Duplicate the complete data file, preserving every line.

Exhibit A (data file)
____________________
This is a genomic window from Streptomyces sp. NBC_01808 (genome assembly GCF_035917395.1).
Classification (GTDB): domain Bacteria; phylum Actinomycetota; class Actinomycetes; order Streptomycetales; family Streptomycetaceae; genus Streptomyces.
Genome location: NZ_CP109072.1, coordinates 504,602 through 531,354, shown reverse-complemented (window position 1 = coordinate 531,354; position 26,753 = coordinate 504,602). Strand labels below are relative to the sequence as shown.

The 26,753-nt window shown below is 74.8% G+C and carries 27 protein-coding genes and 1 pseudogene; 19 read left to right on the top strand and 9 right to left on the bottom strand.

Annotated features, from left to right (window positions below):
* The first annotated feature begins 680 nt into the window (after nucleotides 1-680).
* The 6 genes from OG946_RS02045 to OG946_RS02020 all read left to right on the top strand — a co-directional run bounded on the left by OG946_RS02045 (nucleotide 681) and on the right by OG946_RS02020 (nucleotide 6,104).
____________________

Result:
This is a genomic window from Streptomyces sp. NBC_01808 (genome assembly GCF_035917395.1).
Classification (GTDB): domain Bacteria; phylum Actinomycetota; class Actinomycetes; order Streptomycetales; family Streptomycetaceae; genus Streptomyces.
Genome location: NZ_CP109072.1, coordinates 504,602 through 531,354, shown reverse-complemented (window position 1 = coordinate 531,354; position 26,753 = coordinate 504,602). Strand labels below are relative to the sequence as shown.

The 26,753-nt window shown below is 74.8% G+C and carries 27 protein-coding genes and 1 pseudogene; 19 read left to right on the top strand and 9 right to left on the bottom strand.

Annotated features, from left to right (window positions below):
* The first annotated feature begins 680 nt into the window (after nucleotides 1-680).
* The 6 genes from OG946_RS02045 to OG946_RS02020 all read left to right on the top strand — a co-directional run bounded on the left by OG946_RS02045 (nucleotide 681) and on the right by OG946_RS02020 (nucleotide 6,104).